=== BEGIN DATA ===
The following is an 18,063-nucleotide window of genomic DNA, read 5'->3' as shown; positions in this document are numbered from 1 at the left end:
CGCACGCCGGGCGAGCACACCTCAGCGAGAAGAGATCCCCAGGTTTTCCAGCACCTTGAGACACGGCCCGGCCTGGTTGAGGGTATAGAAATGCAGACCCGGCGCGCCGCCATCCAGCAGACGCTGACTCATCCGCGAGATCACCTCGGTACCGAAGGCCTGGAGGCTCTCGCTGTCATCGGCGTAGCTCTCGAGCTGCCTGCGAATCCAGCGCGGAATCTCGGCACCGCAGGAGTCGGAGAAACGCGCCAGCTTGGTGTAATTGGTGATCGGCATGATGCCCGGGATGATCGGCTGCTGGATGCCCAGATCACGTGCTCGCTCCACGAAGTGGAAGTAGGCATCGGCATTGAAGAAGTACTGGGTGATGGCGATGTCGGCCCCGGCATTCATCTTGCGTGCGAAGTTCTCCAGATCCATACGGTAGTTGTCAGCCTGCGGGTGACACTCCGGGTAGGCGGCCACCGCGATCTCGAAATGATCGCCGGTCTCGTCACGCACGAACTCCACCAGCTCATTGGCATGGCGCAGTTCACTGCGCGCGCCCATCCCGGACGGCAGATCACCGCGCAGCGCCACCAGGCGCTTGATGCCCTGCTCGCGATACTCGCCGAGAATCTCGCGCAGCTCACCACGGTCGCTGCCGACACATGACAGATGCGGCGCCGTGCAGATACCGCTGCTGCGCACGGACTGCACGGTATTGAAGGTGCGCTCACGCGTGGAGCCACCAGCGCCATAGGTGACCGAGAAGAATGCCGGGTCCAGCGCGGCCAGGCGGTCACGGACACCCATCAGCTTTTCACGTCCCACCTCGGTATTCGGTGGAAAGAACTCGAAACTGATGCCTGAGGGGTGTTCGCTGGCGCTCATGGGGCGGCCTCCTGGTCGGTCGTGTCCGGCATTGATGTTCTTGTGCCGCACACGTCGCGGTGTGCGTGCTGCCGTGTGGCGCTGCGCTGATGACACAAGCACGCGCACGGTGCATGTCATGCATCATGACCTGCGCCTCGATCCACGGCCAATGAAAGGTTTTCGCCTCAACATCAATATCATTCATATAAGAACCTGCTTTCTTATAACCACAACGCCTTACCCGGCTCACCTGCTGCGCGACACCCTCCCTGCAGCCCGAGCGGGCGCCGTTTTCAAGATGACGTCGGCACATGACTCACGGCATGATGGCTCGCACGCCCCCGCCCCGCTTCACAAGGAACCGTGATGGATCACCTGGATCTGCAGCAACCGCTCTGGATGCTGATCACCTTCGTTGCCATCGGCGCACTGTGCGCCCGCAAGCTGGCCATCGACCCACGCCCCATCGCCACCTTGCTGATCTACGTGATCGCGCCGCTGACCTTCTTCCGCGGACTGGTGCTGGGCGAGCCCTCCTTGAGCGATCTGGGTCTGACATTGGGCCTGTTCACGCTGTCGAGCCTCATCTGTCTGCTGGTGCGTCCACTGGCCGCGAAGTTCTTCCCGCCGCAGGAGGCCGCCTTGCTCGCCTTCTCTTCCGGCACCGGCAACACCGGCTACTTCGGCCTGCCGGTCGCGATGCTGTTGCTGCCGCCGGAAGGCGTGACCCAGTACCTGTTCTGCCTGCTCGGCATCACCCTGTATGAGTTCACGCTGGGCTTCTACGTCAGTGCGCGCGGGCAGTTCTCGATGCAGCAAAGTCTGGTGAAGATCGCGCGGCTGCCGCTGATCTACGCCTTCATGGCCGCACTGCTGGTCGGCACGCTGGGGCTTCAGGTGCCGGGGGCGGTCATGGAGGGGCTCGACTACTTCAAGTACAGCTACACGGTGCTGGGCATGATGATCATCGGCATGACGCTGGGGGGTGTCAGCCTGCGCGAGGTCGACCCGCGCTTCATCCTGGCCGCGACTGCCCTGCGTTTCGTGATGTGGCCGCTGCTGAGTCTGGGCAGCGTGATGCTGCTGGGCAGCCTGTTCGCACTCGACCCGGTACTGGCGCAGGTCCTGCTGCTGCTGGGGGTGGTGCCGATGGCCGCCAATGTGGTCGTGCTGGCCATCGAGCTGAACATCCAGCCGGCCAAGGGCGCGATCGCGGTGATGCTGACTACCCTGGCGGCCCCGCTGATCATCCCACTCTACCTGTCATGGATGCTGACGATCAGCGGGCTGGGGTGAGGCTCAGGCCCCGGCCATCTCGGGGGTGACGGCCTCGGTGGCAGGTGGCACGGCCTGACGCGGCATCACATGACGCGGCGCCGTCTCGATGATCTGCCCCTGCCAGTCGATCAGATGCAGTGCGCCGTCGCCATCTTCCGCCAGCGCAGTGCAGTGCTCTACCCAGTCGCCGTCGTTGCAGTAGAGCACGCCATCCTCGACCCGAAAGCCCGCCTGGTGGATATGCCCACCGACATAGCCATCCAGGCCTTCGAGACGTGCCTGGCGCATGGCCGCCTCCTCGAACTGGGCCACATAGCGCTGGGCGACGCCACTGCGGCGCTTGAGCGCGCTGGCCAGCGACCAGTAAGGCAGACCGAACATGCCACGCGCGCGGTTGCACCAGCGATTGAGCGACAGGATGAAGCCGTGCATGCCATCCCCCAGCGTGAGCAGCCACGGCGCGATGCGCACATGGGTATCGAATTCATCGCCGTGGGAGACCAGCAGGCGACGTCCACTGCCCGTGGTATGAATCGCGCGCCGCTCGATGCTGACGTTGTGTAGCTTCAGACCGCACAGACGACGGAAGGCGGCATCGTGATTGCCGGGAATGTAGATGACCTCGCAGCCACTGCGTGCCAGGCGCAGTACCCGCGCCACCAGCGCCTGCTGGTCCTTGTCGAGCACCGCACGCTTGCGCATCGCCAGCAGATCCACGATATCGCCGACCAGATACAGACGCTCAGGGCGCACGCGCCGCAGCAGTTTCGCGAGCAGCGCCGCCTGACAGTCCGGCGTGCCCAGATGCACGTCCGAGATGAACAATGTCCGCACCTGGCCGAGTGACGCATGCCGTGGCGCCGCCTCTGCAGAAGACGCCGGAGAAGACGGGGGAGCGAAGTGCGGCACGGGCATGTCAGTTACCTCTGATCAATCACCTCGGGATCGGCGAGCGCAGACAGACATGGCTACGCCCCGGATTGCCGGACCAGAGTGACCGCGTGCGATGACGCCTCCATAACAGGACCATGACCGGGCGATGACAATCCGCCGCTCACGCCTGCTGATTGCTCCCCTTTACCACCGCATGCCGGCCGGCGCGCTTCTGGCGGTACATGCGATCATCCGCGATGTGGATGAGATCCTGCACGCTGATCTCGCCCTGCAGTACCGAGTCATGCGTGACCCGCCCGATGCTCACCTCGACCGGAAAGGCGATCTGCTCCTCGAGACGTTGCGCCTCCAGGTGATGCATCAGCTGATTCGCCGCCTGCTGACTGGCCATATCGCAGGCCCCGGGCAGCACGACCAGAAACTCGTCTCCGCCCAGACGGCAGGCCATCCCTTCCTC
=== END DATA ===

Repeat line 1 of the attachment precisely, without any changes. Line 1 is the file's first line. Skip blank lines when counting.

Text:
The following is an 18,063-nucleotide window of genomic DNA, read 5'->3' as shown; positions in this document are numbered from 1 at the left end: